An asset purchase requires the purchase by the buyer of individual assets of the target corporation. A share purchase typically requires the purchase of 100 percent of the issued and outstanding shares in the capital of the target corporation effectively transferring all of the company’s assets and liabilities to the purchaser. How to structure the transaction should be, at least in part, informed by strategic tax advice, which both parties should obtain in advance, as well as what is uncovered during the due diligence process. Both options come with their own set of specific considerations, risks and obligations. Parties may have unique circumstances, concerns or values which could influence their decision.

The Purchase Agreement

The purchase agreement, together with any schedules or exhibits which may be attached thereto, will set out the terms upon which the purchaser is acquiring the target business.  Purchase agreements can vary in length and form depending on the size and complexity of the transaction.

The Agreement should cover all the deal terms including, but certainly not limited to, the following overview:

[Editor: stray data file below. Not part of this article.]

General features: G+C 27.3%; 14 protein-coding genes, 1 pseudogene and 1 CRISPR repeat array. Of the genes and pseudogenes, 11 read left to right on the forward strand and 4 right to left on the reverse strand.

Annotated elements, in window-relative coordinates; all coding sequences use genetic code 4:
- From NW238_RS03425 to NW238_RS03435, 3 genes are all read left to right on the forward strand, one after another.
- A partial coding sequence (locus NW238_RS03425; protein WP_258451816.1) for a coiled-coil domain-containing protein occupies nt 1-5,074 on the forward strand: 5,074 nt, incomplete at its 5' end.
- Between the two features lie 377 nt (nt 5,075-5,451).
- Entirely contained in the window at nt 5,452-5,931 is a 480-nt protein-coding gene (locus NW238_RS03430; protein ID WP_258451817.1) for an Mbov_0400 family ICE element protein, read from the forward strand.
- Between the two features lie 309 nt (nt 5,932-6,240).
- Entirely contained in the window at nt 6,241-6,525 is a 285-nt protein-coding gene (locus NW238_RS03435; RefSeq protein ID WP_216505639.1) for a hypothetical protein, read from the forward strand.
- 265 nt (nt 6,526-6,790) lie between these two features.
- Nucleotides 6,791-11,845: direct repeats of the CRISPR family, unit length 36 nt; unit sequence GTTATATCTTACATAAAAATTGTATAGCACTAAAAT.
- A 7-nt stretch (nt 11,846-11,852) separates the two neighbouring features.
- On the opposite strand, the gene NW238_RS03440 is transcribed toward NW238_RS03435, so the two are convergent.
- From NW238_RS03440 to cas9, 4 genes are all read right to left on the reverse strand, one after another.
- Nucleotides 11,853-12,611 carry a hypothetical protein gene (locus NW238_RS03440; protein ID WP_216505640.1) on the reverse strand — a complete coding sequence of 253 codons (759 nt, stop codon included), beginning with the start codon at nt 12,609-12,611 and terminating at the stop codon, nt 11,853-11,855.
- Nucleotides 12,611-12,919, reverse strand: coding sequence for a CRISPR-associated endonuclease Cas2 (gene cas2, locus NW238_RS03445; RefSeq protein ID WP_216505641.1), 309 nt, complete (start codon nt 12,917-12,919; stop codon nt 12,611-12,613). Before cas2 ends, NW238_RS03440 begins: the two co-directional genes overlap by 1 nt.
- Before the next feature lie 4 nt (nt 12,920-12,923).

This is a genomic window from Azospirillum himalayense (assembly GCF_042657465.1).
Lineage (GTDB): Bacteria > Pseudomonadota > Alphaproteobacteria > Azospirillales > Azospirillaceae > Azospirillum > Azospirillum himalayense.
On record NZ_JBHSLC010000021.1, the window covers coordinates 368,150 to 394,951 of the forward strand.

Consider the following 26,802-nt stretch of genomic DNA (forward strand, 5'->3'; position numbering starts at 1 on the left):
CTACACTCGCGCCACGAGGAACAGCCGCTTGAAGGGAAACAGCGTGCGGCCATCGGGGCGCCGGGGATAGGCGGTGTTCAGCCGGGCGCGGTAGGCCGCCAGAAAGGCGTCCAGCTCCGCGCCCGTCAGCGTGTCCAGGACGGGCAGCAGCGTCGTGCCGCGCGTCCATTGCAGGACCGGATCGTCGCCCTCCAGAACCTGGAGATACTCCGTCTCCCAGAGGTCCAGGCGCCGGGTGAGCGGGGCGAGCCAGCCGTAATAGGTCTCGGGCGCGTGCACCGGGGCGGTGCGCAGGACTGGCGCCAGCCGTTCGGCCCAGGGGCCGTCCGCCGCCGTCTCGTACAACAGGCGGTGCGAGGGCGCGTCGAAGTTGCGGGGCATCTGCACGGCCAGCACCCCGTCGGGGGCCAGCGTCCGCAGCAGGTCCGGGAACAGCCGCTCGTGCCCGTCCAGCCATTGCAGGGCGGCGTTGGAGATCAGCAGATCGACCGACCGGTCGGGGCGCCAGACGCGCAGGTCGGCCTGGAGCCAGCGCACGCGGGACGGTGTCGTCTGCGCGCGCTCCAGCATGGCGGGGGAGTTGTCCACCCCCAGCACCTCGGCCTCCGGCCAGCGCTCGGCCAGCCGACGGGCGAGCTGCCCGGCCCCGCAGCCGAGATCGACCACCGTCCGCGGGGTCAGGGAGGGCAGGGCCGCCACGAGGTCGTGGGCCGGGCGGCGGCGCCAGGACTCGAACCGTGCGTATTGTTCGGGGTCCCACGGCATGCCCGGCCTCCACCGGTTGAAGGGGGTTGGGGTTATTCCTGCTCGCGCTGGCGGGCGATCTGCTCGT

• Definitions for key terms of the agreement;
  • What is being sold and purchased;
  • The purchase price, terms of payment, including any security which must be obtained or discharged on closing, and potential price adjustments;
  • Representations and warranties from the seller with respect to the business together with corresponding disclosure schedules;
  • Representations and warranties from the purchaser with respect to legal status and authority to enter into the purchase agreement among other possible matters;
  • Covenants of the parties to carry out certain actions before or after closing including, for example, transition services;
  • Terms regarding how certain liabilities and/or tax matters will be addressed;
  • Conditions for the transaction to close;
  • The closing date and responsibilities and deliverables of the parties on the closing date; and
  • Miscellaneous matters such as notice provisions, the laws governing the terms of the purchase agreement, and how the purchase agreement may be amended, if necessary, in the future.